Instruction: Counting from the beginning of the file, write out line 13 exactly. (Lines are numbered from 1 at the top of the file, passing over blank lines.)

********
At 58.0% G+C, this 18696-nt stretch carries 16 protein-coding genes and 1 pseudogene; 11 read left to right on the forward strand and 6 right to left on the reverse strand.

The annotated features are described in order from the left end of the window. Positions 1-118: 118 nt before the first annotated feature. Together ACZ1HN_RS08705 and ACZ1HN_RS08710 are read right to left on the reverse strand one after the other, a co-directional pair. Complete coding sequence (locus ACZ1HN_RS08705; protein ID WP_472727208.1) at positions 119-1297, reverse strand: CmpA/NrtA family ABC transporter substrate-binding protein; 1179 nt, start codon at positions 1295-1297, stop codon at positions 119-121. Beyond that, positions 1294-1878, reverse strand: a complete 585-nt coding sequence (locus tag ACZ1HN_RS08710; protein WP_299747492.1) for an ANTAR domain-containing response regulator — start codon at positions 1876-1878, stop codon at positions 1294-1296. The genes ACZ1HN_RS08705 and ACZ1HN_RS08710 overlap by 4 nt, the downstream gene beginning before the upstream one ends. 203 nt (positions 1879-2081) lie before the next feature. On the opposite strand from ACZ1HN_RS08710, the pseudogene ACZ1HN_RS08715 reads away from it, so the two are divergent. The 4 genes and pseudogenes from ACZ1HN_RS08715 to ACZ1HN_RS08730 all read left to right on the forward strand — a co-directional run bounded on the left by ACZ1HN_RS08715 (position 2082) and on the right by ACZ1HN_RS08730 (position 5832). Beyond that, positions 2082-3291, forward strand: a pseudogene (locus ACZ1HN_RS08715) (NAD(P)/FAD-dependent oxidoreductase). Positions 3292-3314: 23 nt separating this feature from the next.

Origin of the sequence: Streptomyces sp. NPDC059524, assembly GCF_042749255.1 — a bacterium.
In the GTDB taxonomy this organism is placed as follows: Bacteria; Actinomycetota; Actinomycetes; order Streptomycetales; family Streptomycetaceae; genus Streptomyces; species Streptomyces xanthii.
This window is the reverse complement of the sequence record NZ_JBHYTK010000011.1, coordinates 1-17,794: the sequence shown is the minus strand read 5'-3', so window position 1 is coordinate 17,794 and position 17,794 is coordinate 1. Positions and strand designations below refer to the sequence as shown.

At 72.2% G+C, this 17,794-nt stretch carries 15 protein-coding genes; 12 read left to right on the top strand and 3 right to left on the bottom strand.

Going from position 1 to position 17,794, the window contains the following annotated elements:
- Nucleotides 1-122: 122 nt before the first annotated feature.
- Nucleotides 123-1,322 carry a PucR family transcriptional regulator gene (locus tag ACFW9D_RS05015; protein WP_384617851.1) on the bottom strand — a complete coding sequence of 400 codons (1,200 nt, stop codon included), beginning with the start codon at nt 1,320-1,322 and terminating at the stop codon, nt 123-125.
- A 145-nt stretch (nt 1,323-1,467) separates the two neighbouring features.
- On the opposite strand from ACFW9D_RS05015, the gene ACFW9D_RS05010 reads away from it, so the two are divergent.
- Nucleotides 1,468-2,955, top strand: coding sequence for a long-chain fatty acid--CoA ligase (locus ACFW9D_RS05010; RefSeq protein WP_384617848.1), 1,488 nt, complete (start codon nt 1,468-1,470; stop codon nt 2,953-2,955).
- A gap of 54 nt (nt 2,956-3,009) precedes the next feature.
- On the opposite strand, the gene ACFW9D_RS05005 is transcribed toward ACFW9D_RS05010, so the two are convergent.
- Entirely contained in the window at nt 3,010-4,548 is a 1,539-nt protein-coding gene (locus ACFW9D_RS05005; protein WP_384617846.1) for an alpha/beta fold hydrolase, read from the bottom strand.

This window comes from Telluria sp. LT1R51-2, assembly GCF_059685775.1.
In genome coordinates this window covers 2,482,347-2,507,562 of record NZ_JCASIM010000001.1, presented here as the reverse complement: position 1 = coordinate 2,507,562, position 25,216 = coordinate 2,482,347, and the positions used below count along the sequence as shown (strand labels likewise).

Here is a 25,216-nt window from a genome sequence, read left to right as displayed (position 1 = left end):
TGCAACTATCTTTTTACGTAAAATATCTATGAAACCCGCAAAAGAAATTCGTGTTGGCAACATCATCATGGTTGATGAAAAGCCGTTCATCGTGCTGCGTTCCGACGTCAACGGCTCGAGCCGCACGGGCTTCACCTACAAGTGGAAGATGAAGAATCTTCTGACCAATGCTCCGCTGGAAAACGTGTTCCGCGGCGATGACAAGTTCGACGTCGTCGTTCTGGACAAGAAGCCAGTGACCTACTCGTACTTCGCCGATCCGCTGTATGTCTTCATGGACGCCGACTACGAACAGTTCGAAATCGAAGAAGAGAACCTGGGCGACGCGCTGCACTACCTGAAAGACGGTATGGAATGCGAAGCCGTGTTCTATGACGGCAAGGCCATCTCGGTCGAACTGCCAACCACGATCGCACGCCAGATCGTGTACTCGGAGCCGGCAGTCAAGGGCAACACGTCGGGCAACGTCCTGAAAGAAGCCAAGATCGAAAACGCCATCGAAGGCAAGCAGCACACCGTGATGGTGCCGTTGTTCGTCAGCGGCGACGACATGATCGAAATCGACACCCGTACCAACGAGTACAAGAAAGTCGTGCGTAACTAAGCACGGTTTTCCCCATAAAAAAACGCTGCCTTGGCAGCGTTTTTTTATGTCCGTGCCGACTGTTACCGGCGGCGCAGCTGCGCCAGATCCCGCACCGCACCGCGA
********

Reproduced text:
- A gap of 54 nt (nt 2,956-3,009) precedes the next feature.